Debbie cherishes and recounts the traditions of family gatherings to her grandchildren. No occasion was too common to be overlooked. “Every Sunday we had lunch at my grandparents’ home and Sunday dinners at my other grandparents’. Every Sunday.”
The pieces of her grandparents’ lives—mason jars, dishes and the like—serve as three-dimensional reminders of family ties, the piece that counts.
HER MATERNAL GRANDPARENTS lived in Elberton on a small farm, but they didn’t make a living as farmers. “Grand-daddy was in the granite business,” she says, adding that he was a justice of the peace and sold insurance.
The pieces of her grandparents’ lives—mason jars, dishes and the like—serve as three-dimensional reminders of family ties, the piece that counts. Visitors to the Anderson house will often ask about the pieces that adorn it. “Someone will say, ‘Why that piece?’” Debbie says. Her answer is simple. “These are the things that are special to me. The things that mean a lot to me.”
It was a little more than a year ago that Debbie turned 60, a milestone by any measurement. Birthdays, she says, are meant to be commemorated with some unforgettable experience. She convinced Mark to take a walk with her. I said, ‘I’m going to walk across Golden Gate Bridge. This is a memory.’” Halfway across the two-plus mile span, her husband said to her, “You know, we gotta walk back.”
She laughs at the memory, this one preserved in her mind’s eye. Her mother preserved such moments in another way. Two vintage black and silver cameras, stacked one atop another, rest on a smooth white bookcase shelf in the living room. The boxy equipment, circa 1940s, once belonged to an 18-year-old high school graduate who eagerly focused her lenses on her family. The graduate, Debbie’s mother, captured family members in photos for the reasons most do—to share a moment, to remember a day and to preserve a place in time.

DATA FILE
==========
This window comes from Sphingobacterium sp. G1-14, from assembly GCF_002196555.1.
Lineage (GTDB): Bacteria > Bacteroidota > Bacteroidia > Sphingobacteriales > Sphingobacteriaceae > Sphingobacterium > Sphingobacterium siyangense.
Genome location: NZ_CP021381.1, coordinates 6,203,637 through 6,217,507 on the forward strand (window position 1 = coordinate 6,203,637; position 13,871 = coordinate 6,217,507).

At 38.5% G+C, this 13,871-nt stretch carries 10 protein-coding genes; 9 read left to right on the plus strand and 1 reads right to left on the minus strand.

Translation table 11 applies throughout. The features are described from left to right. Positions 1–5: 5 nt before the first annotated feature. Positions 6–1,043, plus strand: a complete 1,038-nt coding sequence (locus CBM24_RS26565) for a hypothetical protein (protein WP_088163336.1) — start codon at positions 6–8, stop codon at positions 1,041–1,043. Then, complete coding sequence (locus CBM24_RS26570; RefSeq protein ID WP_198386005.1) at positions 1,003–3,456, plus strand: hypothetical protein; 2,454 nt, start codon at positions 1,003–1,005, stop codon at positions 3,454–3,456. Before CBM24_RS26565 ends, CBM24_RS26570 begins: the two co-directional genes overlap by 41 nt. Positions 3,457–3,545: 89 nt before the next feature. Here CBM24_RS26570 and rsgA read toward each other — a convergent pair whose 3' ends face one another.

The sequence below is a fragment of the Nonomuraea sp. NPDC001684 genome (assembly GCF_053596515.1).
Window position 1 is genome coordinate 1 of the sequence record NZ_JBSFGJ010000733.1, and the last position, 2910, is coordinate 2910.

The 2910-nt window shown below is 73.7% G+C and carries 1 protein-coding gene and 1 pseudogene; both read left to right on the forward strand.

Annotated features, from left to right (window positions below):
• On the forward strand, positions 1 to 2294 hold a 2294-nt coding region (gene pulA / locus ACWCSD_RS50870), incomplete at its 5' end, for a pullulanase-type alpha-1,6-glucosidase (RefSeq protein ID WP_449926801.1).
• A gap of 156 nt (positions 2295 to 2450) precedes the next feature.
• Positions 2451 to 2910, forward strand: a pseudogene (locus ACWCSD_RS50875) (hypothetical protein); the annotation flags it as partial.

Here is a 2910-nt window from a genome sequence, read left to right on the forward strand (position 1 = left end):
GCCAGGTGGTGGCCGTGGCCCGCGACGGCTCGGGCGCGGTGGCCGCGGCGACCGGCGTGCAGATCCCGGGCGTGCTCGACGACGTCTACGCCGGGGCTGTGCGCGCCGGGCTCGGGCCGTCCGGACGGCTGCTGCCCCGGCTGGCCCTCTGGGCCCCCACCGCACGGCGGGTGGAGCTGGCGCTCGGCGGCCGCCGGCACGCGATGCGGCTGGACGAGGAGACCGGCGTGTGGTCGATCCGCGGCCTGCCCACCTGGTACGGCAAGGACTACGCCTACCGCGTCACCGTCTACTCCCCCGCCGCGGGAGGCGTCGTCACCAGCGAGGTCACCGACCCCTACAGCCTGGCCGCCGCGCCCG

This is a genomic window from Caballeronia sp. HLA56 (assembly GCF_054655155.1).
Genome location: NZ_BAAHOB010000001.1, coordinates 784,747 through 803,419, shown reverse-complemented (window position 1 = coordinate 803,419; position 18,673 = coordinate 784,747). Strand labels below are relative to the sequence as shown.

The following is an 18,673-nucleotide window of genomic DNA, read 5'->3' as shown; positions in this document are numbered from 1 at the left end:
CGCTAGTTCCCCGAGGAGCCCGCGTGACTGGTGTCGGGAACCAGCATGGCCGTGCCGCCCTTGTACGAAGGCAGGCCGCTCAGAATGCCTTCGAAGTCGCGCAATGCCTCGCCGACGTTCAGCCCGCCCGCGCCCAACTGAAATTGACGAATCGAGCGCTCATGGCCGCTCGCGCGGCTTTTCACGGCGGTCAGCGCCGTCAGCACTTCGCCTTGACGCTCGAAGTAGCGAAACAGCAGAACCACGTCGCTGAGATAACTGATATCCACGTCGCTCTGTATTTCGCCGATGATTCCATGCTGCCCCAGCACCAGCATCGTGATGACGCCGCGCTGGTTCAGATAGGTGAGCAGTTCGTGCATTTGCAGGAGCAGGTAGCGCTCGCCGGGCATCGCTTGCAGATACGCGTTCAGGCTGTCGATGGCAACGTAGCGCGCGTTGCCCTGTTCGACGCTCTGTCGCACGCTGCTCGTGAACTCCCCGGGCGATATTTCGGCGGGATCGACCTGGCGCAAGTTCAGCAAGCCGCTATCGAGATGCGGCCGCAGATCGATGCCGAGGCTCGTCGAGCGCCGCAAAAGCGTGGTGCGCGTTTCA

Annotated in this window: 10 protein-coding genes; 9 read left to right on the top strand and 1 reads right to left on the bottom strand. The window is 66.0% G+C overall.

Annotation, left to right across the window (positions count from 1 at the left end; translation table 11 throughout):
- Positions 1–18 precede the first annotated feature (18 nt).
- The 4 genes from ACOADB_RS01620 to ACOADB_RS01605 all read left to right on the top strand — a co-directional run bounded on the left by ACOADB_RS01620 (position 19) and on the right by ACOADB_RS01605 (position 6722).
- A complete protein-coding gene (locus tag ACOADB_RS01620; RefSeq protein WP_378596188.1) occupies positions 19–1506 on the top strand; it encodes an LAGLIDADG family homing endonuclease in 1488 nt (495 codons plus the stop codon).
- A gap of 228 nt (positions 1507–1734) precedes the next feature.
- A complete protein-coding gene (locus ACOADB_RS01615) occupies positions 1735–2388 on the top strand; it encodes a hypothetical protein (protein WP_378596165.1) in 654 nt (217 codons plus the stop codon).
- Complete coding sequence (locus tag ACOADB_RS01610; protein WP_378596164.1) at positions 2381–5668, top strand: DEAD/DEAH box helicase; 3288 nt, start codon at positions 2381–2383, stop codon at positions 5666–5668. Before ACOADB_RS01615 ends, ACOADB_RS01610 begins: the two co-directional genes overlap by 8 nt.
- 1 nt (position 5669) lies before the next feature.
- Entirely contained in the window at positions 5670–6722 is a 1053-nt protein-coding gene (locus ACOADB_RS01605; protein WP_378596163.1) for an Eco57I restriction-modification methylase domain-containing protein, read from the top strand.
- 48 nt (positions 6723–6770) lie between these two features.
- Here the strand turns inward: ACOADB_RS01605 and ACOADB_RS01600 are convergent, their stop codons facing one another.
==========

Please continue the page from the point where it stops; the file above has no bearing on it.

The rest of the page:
Photo by Steve Bracci
Each object has a tale; there is nothing random to the eclectic collection of items in the Anderson home…
DEBBIE DOES WITH GATHERED FRAGMENTS OF HISTORY what her mother did with photos. Each object has a tale; there is nothing random to the eclectic collection of items in the Anderson home, no more than the people themselves and the lives each piece represents. Together they tell and retell the story of a family, of those lives now complete, of those still present and of those first growing into the people they will one day be.
Families carry their traditions and stories forward into the next generation through many channels, all acting as markers on a family’s trail, a journey of steps, connecting one to another, from generation to generation. The Anderson home tells a story of family that did not begin with Debbie and Mark Anderson and will not end with them. The pottery, the glass jars, the old cameras and the photos are chapters in a family story that stretches back to a rural home in Georgia and beyond it, even as it presses forward across the country to San Francisco, where a new grandchild has just
This article appears in the May 2016 issue of Augusta Magazine.